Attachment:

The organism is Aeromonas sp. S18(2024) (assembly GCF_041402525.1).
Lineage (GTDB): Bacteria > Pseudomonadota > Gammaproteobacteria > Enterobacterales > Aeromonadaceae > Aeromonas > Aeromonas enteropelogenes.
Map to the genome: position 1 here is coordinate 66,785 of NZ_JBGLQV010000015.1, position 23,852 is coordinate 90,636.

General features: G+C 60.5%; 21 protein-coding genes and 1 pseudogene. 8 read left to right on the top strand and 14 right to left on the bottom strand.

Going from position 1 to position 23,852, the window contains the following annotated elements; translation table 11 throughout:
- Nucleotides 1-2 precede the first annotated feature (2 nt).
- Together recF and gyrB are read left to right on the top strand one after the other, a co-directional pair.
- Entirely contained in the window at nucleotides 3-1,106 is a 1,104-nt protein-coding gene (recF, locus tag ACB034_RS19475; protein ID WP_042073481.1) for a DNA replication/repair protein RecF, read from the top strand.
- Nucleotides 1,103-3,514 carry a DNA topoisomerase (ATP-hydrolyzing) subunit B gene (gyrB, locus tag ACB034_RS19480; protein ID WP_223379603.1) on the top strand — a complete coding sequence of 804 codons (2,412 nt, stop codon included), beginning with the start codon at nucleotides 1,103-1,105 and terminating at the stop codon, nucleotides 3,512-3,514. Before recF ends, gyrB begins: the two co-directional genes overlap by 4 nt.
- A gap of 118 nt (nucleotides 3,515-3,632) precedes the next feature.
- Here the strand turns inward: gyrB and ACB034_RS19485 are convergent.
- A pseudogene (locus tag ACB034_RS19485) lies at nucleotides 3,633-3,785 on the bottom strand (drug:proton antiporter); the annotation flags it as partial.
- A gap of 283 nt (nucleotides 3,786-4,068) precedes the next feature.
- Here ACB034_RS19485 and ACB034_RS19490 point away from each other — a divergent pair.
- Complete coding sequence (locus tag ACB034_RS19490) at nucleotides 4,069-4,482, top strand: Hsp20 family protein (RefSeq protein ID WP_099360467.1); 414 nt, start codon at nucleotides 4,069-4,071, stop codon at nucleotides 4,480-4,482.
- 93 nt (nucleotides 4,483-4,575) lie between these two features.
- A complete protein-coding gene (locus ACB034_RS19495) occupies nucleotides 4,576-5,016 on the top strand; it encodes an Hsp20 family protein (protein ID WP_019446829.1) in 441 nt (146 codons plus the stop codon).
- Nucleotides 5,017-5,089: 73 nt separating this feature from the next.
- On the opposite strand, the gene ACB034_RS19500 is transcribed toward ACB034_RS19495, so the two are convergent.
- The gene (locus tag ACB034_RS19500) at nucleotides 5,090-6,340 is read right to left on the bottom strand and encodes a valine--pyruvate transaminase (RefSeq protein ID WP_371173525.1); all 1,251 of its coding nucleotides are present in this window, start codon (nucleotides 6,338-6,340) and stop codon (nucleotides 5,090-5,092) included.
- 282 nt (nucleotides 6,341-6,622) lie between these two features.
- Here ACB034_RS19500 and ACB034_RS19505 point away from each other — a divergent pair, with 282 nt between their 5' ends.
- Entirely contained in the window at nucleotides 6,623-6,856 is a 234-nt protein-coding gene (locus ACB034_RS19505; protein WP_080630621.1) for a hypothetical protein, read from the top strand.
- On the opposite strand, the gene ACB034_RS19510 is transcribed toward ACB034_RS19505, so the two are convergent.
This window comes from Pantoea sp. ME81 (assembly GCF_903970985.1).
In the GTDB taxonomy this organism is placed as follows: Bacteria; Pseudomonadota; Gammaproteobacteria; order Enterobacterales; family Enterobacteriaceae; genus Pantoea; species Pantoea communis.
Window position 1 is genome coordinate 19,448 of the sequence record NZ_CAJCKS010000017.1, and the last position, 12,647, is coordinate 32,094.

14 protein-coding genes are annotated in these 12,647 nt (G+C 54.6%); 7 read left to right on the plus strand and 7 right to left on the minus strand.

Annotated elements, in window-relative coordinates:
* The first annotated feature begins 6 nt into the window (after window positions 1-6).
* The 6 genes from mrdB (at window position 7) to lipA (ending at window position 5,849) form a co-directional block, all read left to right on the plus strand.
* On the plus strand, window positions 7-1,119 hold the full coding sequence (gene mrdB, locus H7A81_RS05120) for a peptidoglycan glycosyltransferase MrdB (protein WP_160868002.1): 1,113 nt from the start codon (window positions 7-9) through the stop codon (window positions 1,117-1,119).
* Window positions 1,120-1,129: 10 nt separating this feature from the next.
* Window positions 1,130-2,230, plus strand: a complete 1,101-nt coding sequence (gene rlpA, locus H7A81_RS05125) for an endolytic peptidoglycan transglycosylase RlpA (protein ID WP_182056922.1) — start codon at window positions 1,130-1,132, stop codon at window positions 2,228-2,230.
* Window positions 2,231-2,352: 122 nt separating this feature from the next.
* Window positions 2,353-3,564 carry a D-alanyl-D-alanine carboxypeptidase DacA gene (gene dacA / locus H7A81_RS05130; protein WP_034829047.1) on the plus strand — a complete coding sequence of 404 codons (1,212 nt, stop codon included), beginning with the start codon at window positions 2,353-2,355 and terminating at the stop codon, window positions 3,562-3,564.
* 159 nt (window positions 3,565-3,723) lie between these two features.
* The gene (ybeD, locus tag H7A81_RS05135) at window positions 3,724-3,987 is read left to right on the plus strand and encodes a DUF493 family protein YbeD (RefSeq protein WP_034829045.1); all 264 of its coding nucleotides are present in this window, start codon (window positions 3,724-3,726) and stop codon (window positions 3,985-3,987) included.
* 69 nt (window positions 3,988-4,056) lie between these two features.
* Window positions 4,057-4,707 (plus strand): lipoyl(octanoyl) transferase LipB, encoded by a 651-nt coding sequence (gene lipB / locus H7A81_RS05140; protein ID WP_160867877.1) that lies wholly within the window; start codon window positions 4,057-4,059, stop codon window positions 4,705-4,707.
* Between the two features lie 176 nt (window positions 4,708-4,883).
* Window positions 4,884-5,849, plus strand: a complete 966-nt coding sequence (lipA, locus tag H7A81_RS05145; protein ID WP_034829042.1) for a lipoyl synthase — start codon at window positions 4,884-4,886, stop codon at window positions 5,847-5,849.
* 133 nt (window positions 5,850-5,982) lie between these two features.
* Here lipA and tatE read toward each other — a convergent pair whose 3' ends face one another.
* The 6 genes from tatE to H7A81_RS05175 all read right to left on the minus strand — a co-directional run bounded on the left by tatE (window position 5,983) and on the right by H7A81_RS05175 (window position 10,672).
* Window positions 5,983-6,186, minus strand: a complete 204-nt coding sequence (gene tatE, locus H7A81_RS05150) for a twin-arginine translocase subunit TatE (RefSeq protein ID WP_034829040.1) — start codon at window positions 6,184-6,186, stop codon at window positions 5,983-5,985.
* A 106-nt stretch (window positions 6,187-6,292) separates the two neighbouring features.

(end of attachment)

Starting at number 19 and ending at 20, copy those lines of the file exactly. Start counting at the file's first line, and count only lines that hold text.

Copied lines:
- On the opposite strand, the gene ACB034_RS19500 is transcribed toward ACB034_RS19495, so the two are convergent.
- The gene (locus tag ACB034_RS19500) at nucleotides 5,090-6,340 is read right to left on the bottom strand and encodes a valine--pyruvate transaminase (RefSeq protein ID WP_371173525.1); all 1,251 of its coding nucleotides are present in this window, start codon (nucleotides 6,338-6,340) and stop codon (nucleotides 5,090-5,092) included.